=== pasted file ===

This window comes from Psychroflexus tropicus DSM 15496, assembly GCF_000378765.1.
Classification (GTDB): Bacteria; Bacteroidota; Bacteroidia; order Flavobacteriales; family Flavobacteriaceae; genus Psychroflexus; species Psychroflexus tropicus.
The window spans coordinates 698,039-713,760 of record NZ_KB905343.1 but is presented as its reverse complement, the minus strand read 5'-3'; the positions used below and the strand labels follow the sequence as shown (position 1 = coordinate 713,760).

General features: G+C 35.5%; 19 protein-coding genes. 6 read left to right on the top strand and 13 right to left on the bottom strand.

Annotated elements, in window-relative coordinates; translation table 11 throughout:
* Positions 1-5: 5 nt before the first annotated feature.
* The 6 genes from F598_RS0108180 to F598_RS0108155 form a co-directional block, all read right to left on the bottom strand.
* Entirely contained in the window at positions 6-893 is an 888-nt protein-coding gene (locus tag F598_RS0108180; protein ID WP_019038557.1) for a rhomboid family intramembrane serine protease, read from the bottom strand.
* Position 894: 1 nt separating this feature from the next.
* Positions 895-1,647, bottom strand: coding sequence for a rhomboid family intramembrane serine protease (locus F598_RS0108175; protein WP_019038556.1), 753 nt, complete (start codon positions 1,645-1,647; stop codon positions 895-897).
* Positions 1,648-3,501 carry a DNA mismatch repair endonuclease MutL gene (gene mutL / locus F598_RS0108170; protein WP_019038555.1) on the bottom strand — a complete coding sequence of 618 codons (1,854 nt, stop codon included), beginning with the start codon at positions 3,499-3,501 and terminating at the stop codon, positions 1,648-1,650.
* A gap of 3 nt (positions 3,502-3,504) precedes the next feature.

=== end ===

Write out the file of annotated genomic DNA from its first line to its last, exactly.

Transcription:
This window comes from Psychroflexus tropicus DSM 15496, assembly GCF_000378765.1.
Classification (GTDB): Bacteria; Bacteroidota; Bacteroidia; order Flavobacteriales; family Flavobacteriaceae; genus Psychroflexus; species Psychroflexus tropicus.
The window spans coordinates 698,039-713,760 of record NZ_KB905343.1 but is presented as its reverse complement, the minus strand read 5'-3'; the positions used below and the strand labels follow the sequence as shown (position 1 = coordinate 713,760).

General features: G+C 35.5%; 19 protein-coding genes. 6 read left to right on the top strand and 13 right to left on the bottom strand.

Annotated elements, in window-relative coordinates; translation table 11 throughout:
* Positions 1-5: 5 nt before the first annotated feature.
* The 6 genes from F598_RS0108180 to F598_RS0108155 form a co-directional block, all read right to left on the bottom strand.
* Entirely contained in the window at positions 6-893 is an 888-nt protein-coding gene (locus tag F598_RS0108180; protein ID WP_019038557.1) for a rhomboid family intramembrane serine protease, read from the bottom strand.
* Position 894: 1 nt separating this feature from the next.
* Positions 895-1,647, bottom strand: coding sequence for a rhomboid family intramembrane serine protease (locus F598_RS0108175; protein WP_019038556.1), 753 nt, complete (start codon positions 1,645-1,647; stop codon positions 895-897).
* Positions 1,648-3,501 carry a DNA mismatch repair endonuclease MutL gene (gene mutL / locus F598_RS0108170; protein WP_019038555.1) on the bottom strand — a complete coding sequence of 618 codons (1,854 nt, stop codon included), beginning with the start codon at positions 3,499-3,501 and terminating at the stop codon, positions 1,648-1,650.
* A gap of 3 nt (positions 3,502-3,504) precedes the next feature.